Thanks, for any and all input
 

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Ronnydog's having puter issues. I'll post this and he can fill in the blanks later.



 

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I've never used a knobby knife but I suspect a tire groover might be more consistent for this type of cut
 

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Discussion Starter #11
i have the pics in photo bucket, but the posting failed for the file type img



what do i need to do ?



thanks
 

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Nice.
 

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Discussion Starter #15
thanks b-dub, what you have is the "after trimming" picture

i have 3 more pictures

1. the stock

2. taking about 1/8 off the "flat"

3. taking about 1/16 off the angle.



if you can let me know how, i will post them.



i did every tread in the center of the tire. it was very easy to do, and only took about 25 min.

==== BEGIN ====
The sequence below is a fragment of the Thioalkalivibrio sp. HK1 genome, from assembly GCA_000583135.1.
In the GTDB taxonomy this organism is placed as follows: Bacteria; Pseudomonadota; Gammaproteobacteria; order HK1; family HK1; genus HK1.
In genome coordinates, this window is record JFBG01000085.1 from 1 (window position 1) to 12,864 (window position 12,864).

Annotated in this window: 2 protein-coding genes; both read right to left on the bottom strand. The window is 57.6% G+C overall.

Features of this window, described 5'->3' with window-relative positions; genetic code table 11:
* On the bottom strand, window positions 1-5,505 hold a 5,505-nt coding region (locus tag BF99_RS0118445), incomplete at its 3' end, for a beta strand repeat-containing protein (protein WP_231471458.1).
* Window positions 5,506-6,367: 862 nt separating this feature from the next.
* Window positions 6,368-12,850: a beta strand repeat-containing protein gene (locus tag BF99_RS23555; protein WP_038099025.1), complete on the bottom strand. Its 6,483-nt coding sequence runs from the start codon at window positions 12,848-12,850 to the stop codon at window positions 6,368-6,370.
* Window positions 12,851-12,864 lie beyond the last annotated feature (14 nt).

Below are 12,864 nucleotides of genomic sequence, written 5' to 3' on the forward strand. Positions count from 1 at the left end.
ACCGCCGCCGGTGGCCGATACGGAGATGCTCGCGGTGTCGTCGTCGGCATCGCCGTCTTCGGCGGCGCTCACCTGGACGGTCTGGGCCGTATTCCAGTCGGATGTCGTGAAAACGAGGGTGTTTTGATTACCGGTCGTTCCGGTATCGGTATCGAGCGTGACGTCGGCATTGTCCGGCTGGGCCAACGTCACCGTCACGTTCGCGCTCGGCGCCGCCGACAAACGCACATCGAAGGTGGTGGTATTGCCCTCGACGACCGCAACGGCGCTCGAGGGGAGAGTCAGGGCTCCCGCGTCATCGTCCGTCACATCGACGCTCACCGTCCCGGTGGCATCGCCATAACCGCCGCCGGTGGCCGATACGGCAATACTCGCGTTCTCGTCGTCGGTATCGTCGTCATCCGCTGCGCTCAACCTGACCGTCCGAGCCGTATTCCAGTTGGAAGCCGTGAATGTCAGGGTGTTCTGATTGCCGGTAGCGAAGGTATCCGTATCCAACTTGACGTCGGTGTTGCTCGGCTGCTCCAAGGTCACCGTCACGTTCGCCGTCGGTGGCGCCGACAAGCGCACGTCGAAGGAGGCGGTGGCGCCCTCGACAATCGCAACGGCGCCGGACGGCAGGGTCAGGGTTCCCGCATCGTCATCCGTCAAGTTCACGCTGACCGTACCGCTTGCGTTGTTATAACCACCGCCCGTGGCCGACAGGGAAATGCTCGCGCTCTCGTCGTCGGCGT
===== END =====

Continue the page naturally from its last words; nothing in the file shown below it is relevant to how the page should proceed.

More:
it dosent appear to be any louder on the street, and because i only did the center, it did not impact the cornering on the pavement. ( not sure about straight line breaking, i never took measurements with the stock)



in the dirt it appeard to hook up better, and in the little bit of mud i found 3 to 4 inches, it was MUCH better!!!

the rear did not load up, just spin, and wag about like it use to do, it tracked much better, and was able to follow the front where i pointed it.



i did not look for deeper mud, as it was 38 degrees, and i did not wish to fall, and ride home wet... i know,, i know